Are you a new mum? Here are some expert advice on breastfeeding your little one from Jane Barry, a registered nurse, midwife and child health nurse:
1. Don’t expect it to always be easy, but do expect it to be worth it.
Firstly, take a deep breath and try to relax – you probably know more than you think you do.
The human race has survived for around 200,000 years, largely as a result of the love and care mothers have invested into their children. When in doubt do what feels right and seems to makes sense.
Not only is breastfeeding the most nutritious milk for your baby, but it also has a range of health benefits for you. From helping to lose pregnancy weight to reducing your risk of developing breast and ovarian cancer, breast feeding provides protective benefits.
Breastfeeding is even protective against Type 2 diabetes and heart disease.
2. Follow your baby’s lead. Breastfeeding involves two people to make it work.
They may only be little, but babies are also very clever. Breastfeeding isn’t just about the mother but also about her baby’s experience as well. Some babies seem to know exactly what to do, and others need a little more help. Every baby is an individual. Just because you may have had problems breastfeeding in the past does not mean you will again.
Support can go a long way to making a difference when parenting is stressful. Be kind to each other and yourself too. Comparisons are often unhelpful and the truth is that most of us should do the best we can with what we have at the time. Just remember that every baby and breastfeeding experience is different.
3. Any amount of breastfeeding is valuable. Even if you’re not fully breastfeeding, whatever breast milk your baby is getting has health benefits.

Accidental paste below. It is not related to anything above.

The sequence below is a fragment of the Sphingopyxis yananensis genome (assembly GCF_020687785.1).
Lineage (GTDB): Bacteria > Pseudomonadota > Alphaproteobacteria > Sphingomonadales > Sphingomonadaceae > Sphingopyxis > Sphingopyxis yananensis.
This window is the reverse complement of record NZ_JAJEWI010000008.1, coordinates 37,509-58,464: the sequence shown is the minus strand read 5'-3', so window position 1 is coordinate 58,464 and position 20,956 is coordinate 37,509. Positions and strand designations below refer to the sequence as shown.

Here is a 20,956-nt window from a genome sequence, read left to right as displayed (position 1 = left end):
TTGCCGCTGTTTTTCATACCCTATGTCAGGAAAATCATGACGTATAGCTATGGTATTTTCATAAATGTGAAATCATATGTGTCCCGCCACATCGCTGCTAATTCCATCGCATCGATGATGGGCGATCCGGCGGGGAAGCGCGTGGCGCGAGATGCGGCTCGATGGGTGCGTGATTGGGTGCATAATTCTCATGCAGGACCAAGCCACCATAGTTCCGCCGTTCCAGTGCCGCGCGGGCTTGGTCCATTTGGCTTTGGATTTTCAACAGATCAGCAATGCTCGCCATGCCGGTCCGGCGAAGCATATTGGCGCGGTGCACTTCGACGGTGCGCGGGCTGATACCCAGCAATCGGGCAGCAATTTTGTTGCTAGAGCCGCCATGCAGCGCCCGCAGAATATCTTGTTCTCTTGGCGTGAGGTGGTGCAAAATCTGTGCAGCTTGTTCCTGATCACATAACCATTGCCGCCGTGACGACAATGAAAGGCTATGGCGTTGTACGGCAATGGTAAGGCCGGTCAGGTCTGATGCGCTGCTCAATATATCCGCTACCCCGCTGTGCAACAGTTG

You’ve just created and birthed a human being. A pretty major accomplishment no matter how everyday it may be. Don’t be disheartened if one, two or a few breastfeeds are challenging. The key is to be patient, seek support and give yourself and your baby time to get to know each other.
When it comes to feeding your baby nothing compares with breast milk, so any amount your baby gets is invaluable. During the first few days, try and feed as often as you can - allowing lots of skin to skin contact and frequent breastfeeds. This will encourage your milk to come in and support emotional connections between you and your baby.
4. Keep on breastfeeding for as long as you and your baby are happy.
The World Health Organization recommends exclusive breastfeeding up to six months of age, with continued breastfeeding along with appropriate complimentary foods up to two years of age or beyond.
Don’t ever be afraid to ask for advice. Lactation specialists, midwives and child health nurses are specially trained to help you. Whether it’s checking your baby’s attachment in the first few days after birth or during an appointment to check on your baby’s feeding, there’s no reason to feel alone. Never hesitate to ask for support and guidance.
5. Don’t let breastfeeding eclipse all the other great things you’re doing as a mother.
Although it’s incredibly important, it’s equally as important as the love, attention and security you’re giving your little one as well.
Avoid stressing over things which really don’t matter; so much energy can be saved by just allowing ourselves not to let everyday things overwhelm us. Every so often it’s just fine to have what I call “an 80% day”, where conserving 20% just for you is the most sensible thing to do.
Also remember to look after yourself. Be sure to rest and sleep as much as possible; drink lots of water and eat well. Try not to skip meals whilst breastfeeding which will help to maintain your energy.
If the walls are closing in at home, then go for a walk. Fresh air and a change of scenery could really turn your perspective around. But be mindful though that if you’re struggling and not enjoying motherhood, speak with a healthcare professional. There’s heaps of support and help available and it all starts with a simple phone call.
ABOUT THE EXPERT
Philips AVENT Ambassador Jane Barry, a registered nurse, midwife and child health nurse speaks to Motherpedia, sharing her advice and top 5 tips on breastfeeding for new mothers.
Reference: Source (from question 4):
- https://www.breastfeeding.asn.au/bfinfo/how-long- should-i- breastfeed-my- baby